Christianity Johnson on 04 Nov 2008 12:49 am
This video takes a look at religious cremation practices in India. As you watch the video, try to keep a count on the number of insane elements that religion injects into the process in just four minutes:
0:00 – 0:15: Varanasi, India. Stretching along the sacred Ganges, it is Hinduisms holiest city. Millions of pilgrims come to bathe in the purifying waters…
Touching the water in this river (much less immersing yourself in it) is insane because of the pollution. This page notes:
The majority of the Ganges’ pollution is organic waste – sewage, trash, food, and human and animal remains. Over the past century, city populations along the Ganges have grown at a tremendous rate, while waste-control infrastructure has remained relatively unchanged. Sewage systems designed near the turn of the 20th century today do little more than channel waste into the river. Some 300 million gallons of waste go into the Ganges each day, and the effects are stunning: recent water samples collected in Varanasi revealed fecal-coliform counts of about 50,000 bacteria per 100 milliliters of water, 10,000% higher than the government standard for safe river bathing. The result of this pollution is an array of water-borne diseases including cholera, hepatitis, typhoid and amoebic dysentery. An estimated 80% of all health problems and one-third of deaths in India are attributable to water-borne diseases.
Getting into this river sounds grotesque. Religious faith brings millions of pilgrims into this fetid water.
But sewage is not the only thing that people dump into the river. There’s also the dead bodies…
0:15 – 0:30: But others come for a far different purpose. They come here to burn the dead, out in the open, in public, out in the open.
This page talks about the practice:
The sacred practice of depositing human remains in the Ganges also poses health threats because of the unsustainable rate at which partially cremated cadavers are dumped. In Varanasi, some 40,000 cremations are performed each year, most on wood pyres that do not completely consume the body. Along with the remains of these traditional funerals, there are thousands more who cannot afford cremation and whose bodies are simply thrown into the Ganges. In addition, the carcasses of thousands of dead cattle, which are sacred to Hindus, go into the river each year.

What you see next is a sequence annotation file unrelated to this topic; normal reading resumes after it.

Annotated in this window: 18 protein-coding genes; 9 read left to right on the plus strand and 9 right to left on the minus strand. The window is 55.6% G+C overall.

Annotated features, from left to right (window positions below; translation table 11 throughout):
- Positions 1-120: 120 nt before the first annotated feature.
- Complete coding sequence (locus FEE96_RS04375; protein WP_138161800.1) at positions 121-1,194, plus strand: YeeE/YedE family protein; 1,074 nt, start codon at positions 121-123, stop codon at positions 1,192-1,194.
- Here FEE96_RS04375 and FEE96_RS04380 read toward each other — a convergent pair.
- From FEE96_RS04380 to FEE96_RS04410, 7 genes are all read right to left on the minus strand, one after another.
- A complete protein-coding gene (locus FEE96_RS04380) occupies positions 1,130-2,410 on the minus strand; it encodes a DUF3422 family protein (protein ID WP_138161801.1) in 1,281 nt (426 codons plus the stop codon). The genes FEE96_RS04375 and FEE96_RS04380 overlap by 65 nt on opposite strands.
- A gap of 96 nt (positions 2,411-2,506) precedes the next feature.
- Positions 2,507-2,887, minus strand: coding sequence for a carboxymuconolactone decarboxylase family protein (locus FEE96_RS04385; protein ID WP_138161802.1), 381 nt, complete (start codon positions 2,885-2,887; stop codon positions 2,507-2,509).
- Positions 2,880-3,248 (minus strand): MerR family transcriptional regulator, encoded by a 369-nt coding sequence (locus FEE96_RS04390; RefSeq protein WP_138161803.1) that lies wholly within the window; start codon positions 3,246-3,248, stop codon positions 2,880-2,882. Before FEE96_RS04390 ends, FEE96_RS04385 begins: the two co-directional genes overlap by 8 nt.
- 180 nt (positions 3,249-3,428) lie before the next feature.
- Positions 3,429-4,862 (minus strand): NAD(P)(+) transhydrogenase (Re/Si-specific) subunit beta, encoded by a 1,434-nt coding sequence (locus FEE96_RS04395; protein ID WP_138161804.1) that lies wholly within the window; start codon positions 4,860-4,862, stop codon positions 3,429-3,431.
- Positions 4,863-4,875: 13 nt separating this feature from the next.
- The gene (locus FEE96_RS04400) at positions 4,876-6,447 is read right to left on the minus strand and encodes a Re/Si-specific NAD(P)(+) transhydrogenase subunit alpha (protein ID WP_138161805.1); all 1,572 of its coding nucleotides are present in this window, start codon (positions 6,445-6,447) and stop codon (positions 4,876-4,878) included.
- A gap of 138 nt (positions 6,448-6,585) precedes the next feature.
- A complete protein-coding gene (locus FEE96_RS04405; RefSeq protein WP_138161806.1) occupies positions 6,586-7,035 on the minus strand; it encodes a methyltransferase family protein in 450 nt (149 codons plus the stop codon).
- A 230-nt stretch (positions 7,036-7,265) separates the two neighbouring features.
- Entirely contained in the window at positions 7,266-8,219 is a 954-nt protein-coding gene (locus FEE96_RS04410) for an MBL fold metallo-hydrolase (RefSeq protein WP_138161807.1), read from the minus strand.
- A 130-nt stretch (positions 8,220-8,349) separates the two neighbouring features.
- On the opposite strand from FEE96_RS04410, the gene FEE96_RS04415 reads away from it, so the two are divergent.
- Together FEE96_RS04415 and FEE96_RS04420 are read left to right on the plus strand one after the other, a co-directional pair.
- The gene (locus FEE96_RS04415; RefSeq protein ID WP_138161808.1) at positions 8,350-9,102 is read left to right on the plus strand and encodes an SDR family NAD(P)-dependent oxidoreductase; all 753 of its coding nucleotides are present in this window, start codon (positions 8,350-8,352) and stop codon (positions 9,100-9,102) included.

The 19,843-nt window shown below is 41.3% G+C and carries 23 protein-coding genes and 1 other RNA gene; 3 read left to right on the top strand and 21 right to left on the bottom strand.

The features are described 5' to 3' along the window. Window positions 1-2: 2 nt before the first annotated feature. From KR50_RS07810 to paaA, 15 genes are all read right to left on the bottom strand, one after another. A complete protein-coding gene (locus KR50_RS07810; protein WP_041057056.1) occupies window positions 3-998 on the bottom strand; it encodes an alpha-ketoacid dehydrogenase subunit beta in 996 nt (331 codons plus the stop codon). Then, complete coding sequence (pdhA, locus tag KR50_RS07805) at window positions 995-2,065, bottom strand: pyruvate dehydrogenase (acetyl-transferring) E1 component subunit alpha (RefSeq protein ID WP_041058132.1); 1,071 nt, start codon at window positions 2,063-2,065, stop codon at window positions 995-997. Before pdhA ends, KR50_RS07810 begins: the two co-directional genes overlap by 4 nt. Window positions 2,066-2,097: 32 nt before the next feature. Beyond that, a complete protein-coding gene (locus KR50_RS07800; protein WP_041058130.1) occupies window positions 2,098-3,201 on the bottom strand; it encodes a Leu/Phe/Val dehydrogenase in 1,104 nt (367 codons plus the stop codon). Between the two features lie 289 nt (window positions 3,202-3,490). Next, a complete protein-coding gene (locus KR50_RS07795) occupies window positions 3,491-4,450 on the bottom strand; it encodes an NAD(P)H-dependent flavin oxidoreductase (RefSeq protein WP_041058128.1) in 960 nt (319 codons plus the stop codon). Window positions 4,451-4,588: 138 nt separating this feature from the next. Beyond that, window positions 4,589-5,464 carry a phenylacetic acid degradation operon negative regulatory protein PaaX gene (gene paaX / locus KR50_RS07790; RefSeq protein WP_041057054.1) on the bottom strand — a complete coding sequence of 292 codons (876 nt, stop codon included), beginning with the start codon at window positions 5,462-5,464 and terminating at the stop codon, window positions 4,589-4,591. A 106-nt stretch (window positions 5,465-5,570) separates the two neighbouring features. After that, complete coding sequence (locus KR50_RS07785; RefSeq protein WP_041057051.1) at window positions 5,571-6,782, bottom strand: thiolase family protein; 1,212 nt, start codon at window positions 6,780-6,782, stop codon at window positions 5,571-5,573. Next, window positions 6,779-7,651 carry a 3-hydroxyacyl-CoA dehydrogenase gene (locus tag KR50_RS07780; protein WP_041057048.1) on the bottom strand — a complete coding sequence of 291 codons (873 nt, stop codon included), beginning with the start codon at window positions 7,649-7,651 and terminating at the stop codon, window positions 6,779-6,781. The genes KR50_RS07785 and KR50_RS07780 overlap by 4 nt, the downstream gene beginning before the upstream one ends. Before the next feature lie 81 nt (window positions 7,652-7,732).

Dumping dead bodies into a river that people use for bathing is insane, but the religion demands it.
Partially burning over 100 bodies a day on smokey wood fires in a city of millions is also insane.
0:30 – 1:10: Thene Thyol (sp?) has a job that many might find appalling. Thene belongs to a unique Indian caste, or community, known as the Doms. It is the traditional role of the Doms to cremate the Hindu dead. Members of Thenes family have been burning corpses for hundreds, perhaps thousands, of years. For devout Hindus, touching a corpse is highly taboo. It is a ritually polluting act. Those who work with the dead are considered unclean, and therefore untouchable. They are outcasts.
The “taboo” of touching the dead and the idea of a “ritually polluting act” are superstitions, which are insane. “Taboos” like this fuel the discrimination of the caste system.
1:10 – 1:50: But the Doms also pay a pivotal role in the Hindu approach to death, which is based on the idea of reincarnation. Hindus believe that every Hindu soul passes through many lives. The ultimate goal is to unite with the supreme being. But until they are worthy, they continue to be reborn. The holy city of Varanasi provides a sort of spiritual shortcut. Hindus believe that if they die here and their ashes are scattered in the Ganges, their souls are liberated from the cycle.
The idea of “reincarnation”, along with the idea of a “supreme being” and the idea of “uniting” with it are pure fairy tales, and therefore believing in them is insane. And the “shortcut” is insane as well. In addition, the “shortcut” is a process that pumps putrid bodies into the river every day.
We aren’t even to the two-minute point and every rational person is dumbfounded. How does such insanity take root and survive? Why would hundreds of millions of people base their lives on this insanity? Why would millions immerse themselves in such a disgusting river because of the insanity? Or why, if the river is so sacred, isn’t it kept in pristine condition out of respect for the religious beliefs?
Note also that the Christians reading this description of the Hindus are laughing at the insanity. Christians don’t believe in reincarnation at all. Meanwhile the Hindus laugh at the insanity of Christian beliefs, noting that the Christian heaven (without any reincarnation) is ridiculous. Neither party can recognize their own insanity, which is brilliantly reflected in the other.
Religion is utter insanity from beginning to end.